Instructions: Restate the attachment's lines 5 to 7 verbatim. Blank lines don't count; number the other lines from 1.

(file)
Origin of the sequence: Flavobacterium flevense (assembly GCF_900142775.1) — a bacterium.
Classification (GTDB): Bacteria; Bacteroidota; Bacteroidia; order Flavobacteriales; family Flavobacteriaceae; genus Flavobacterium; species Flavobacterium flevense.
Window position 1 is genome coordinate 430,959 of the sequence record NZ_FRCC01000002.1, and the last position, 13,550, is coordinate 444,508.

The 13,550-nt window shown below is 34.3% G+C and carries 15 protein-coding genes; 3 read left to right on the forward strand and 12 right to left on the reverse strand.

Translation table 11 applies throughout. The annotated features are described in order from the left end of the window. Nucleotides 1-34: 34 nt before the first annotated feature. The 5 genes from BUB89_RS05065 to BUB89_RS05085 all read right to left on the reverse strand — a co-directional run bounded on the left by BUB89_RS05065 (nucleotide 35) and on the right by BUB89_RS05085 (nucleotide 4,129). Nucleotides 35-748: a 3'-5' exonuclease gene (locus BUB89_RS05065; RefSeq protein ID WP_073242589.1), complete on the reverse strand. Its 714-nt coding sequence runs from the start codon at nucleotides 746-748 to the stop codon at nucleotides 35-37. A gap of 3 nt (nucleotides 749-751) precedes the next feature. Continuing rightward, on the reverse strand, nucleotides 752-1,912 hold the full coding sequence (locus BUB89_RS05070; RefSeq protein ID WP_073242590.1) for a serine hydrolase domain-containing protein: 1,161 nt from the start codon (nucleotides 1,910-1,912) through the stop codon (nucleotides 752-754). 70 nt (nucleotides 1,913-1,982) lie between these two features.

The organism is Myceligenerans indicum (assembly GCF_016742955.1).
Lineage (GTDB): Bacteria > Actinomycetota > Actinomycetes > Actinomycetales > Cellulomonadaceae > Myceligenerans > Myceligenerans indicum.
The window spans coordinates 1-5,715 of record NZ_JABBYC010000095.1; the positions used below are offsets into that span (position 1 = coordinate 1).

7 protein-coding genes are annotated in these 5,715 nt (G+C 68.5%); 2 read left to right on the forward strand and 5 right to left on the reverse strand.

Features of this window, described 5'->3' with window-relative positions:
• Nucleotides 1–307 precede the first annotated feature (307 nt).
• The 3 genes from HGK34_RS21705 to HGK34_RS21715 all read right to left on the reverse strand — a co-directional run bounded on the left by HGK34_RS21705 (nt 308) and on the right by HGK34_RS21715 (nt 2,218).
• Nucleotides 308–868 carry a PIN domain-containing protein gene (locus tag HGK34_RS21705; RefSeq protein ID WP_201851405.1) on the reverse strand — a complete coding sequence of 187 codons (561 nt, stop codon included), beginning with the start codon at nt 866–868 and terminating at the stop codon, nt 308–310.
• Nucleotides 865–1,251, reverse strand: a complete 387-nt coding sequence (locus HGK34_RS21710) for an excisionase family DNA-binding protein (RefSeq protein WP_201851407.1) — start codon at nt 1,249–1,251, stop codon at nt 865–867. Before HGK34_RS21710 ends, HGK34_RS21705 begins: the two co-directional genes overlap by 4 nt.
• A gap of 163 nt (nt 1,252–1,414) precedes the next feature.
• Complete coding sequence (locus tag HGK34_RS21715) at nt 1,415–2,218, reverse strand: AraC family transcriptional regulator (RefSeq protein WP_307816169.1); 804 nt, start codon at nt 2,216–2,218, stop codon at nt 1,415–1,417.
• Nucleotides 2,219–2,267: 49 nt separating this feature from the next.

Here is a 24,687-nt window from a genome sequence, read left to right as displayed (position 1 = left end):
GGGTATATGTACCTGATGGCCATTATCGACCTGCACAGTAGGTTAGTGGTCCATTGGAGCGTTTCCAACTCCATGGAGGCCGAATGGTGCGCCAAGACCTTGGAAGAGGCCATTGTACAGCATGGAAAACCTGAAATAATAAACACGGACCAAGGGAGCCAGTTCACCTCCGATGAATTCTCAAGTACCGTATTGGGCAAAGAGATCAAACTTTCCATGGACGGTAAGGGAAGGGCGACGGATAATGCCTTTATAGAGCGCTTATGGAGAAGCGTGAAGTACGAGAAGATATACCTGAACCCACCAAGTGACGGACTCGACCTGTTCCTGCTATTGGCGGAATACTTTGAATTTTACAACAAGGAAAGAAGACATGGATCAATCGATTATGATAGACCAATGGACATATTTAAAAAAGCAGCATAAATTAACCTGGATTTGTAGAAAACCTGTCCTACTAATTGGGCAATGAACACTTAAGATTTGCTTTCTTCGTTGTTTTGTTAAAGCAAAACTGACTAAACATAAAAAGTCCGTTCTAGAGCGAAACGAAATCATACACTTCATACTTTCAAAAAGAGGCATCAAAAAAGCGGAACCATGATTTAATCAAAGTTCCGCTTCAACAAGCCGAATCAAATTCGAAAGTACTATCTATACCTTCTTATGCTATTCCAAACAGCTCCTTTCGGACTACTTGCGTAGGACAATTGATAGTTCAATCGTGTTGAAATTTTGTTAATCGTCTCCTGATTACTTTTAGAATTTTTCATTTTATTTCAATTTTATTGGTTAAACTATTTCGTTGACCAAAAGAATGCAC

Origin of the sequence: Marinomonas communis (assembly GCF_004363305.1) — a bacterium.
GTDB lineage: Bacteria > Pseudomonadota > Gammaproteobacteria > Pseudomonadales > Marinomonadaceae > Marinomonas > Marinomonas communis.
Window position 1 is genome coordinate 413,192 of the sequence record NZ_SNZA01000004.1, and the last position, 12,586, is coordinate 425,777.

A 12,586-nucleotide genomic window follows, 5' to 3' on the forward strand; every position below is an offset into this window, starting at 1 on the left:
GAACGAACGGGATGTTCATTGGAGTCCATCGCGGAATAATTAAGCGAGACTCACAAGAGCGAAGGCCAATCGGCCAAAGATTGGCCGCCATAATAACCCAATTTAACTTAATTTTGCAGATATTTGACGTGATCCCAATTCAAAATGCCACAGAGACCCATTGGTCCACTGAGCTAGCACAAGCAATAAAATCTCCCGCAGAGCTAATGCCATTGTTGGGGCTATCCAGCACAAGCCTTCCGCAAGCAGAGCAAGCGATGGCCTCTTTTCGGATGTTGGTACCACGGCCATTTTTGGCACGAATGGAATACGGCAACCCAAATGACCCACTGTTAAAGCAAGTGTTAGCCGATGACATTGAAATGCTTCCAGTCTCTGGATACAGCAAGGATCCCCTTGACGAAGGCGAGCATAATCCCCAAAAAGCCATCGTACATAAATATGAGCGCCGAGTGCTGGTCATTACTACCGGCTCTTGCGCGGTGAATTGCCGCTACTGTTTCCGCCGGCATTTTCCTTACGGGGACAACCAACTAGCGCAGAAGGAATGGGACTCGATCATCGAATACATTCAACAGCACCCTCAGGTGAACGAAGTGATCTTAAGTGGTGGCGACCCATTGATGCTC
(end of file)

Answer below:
Translation table 11 applies throughout. The annotated features are described in order from the left end of the window. Nucleotides 1-34: 34 nt before the first annotated feature. The 5 genes from BUB89_RS05065 to BUB89_RS05085 all read right to left on the reverse strand — a co-directional run bounded on the left by BUB89_RS05065 (nucleotide 35) and on the right by BUB89_RS05085 (nucleotide 4,129). Nucleotides 35-748: a 3'-5' exonuclease gene (locus BUB89_RS05065; RefSeq protein ID WP_073242589.1), complete on the reverse strand. Its 714-nt coding sequence runs from the start codon at nucleotides 746-748 to the stop codon at nucleotides 35-37. A gap of 3 nt (nucleotides 749-751) precedes the next feature. Continuing rightward, on the reverse strand, nucleotides 752-1,912 hold the full coding sequence (locus BUB89_RS05070; RefSeq protein ID WP_073242590.1) for a serine hydrolase domain-containing protein: 1,161 nt from the start codon (nucleotides 1,910-1,912) through the stop codon (nucleotides 752-754). 70 nt (nucleotides 1,913-1,982) lie between these two features.

The organism is Myceligenerans indicum (assembly GCF_016742955.1).
Lineage (GTDB): Bacteria > Actinomycetota > Actinomycetes > Actinomycetales > Cellulomonadaceae > Myceligenerans > Myceligenerans indicum.